4. Test for sweetness, and if necessary melt some more sugar into the base
5. Pour cooled ice cream base in the mixer with a whisk attachment
6. Gently drop in crushed small pellets of dry ice into the mixer as it spins on half speed
7. When the base is frozen to your likeness, serve freeze for later.

NOTE: Dry ice is not meant to be eaten on its own. And it’s important that the ice is crushed small enough to dissolve as it’s cooling the fridge. Having the ice cream sit over night will dissolve the dry ice. However, eating it straight from the mixture may leave it carbonated!!!

Tuesday, September 16, 2008

Come for the ice cream, stay for the revolution!

Check this out. These guys drive around New York City luring people with free ice cream and literature of their extreme left ideas.

The ICF maintains no political affiliations and likes to think that good comes from having many different schools of thought, but he wonders about the need for ice cream to disseminate their information. Is their message so radical that without the hook of free ice cream no one would listen? If that is the case, then perhaps they should take a close look at their beliefs. Ice cream is a perk, not a tool for societal change.

Sunday, September 14, 2008

It has been too long

Sorry for the lack of recipes as of late. My latest concoction, although tasty, did not work out as well as I would have liked. I have mentioned before that Baby Fellow is allergic to milk. In my quest to make a treat that she could enjoy, I spent the last couple of weeks working on popsicles with limited success. The closest I came was the last batch of plum-orange. First off, it tasted exactly like apricots. Second, my proportion of fruit to water and sugar was off. Rather than end up with a hard, icy fruit pop, I got soft sorbet-like texture. It is still good enough to share, it just isn't what I had hoped. Maybe you can make something out of it.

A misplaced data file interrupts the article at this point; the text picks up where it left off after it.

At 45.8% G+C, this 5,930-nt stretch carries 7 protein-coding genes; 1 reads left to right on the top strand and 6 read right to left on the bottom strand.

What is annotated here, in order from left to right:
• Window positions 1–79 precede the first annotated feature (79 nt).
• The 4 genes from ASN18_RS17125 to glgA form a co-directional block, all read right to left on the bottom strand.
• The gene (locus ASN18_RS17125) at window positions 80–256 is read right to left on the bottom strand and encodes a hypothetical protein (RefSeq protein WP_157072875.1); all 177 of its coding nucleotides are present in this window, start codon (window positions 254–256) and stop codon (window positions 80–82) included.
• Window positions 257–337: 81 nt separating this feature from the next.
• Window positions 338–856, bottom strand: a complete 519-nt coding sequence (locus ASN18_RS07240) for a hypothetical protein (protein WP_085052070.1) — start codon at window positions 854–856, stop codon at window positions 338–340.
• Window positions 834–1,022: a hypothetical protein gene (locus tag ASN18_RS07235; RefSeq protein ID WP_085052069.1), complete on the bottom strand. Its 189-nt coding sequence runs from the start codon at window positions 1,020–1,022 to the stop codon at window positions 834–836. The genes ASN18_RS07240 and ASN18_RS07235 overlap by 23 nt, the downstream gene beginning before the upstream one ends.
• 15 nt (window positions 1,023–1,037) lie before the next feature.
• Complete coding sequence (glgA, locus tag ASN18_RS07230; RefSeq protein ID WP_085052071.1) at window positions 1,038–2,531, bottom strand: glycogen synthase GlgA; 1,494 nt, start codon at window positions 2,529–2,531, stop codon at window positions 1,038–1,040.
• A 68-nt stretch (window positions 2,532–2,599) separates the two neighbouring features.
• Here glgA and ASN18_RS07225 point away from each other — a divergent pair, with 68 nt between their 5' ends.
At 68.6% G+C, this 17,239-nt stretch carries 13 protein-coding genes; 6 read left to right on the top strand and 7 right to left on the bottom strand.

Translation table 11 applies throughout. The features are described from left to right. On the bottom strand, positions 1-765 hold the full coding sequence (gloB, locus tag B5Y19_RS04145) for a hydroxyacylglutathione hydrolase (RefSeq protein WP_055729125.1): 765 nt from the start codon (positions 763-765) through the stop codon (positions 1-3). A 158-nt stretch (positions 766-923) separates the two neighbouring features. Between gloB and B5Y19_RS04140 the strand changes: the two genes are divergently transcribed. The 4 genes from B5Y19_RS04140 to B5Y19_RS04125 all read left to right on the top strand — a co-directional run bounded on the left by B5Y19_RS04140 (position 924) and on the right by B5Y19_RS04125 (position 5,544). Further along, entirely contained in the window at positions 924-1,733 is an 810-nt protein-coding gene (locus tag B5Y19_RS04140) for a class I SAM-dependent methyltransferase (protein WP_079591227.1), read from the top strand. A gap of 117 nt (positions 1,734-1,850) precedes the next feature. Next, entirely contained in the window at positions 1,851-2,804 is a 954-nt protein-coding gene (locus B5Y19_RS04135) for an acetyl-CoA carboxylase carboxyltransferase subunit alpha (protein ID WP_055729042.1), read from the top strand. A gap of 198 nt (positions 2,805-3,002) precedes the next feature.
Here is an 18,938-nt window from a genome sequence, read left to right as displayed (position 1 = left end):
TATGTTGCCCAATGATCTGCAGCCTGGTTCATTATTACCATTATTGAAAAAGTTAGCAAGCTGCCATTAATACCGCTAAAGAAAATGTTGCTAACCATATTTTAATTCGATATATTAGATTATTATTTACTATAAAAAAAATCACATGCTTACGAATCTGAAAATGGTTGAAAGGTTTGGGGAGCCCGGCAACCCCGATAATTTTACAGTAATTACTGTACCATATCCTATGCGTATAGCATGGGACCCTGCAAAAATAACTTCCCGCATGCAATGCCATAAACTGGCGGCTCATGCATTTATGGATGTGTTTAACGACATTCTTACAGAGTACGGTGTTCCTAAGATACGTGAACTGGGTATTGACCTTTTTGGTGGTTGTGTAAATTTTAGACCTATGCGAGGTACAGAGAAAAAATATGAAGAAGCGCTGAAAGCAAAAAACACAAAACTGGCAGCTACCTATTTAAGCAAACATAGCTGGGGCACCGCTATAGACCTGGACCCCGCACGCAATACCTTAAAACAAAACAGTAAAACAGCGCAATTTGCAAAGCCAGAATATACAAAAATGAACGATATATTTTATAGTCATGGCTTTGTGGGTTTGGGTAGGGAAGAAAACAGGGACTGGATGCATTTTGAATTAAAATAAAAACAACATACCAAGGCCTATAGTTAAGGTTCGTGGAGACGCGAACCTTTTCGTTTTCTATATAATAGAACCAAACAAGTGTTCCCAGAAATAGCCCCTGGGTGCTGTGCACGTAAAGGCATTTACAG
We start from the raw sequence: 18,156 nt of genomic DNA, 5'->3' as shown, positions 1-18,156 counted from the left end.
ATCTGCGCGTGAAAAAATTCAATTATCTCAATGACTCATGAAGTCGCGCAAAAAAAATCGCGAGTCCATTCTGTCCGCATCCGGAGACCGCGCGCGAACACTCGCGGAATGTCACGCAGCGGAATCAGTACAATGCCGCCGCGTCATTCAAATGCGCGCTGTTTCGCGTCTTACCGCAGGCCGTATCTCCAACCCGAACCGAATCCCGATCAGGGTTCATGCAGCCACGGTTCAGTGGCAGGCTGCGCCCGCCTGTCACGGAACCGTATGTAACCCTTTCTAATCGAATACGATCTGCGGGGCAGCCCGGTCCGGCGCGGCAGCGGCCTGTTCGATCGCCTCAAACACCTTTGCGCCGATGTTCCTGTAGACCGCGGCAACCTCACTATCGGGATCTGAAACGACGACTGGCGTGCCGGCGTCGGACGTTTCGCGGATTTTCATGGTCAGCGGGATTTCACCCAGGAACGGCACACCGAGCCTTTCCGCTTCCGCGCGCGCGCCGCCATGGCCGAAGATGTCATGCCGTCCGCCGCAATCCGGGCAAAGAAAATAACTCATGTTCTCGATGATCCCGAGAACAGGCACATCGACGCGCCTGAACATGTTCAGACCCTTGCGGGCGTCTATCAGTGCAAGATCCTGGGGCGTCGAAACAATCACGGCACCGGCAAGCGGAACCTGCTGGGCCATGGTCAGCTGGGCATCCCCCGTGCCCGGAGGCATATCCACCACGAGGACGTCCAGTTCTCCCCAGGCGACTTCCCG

Baby Fellow enjoyed them very much. I think her exact words were "yummy yummy!" Here is a picture of her and her popsicle:

Plum-Orange Popsicles

10 - 12 ounces of plums, peeled and pitted
One medium to large navel orange, zested and sectioned, membranes removed
2 cups water
1/2 cup sugar

1. Put the sugar and water into a saucepan and bring to a boil.
2. Add the plums, orange, and zest into a saucepan. Return to a boil then reduce the temperature to simmer the fruit. Cook, stirring frequently, until the plums become very soft.
3. Puree the mixture.
4. Cool to room temp, then chill for four hours or until everything is cold.
5. Pour the mixture into popsicle molds or Dixie cups (if you do this, you need to add sticks during the freezing process.
6. Freeze until frozen solid.

Monday, September 1, 2008

Frozen Cherry Cokes

This is a dessert consisting of layers of cherry ice cream and coca-cola sorbet. And yes, it tastes just like a cherry coke, only better because it is ice cream. I apologize for the lack of a picture. My digital camera is behaving badly. I have half a mind to take a hammer to it.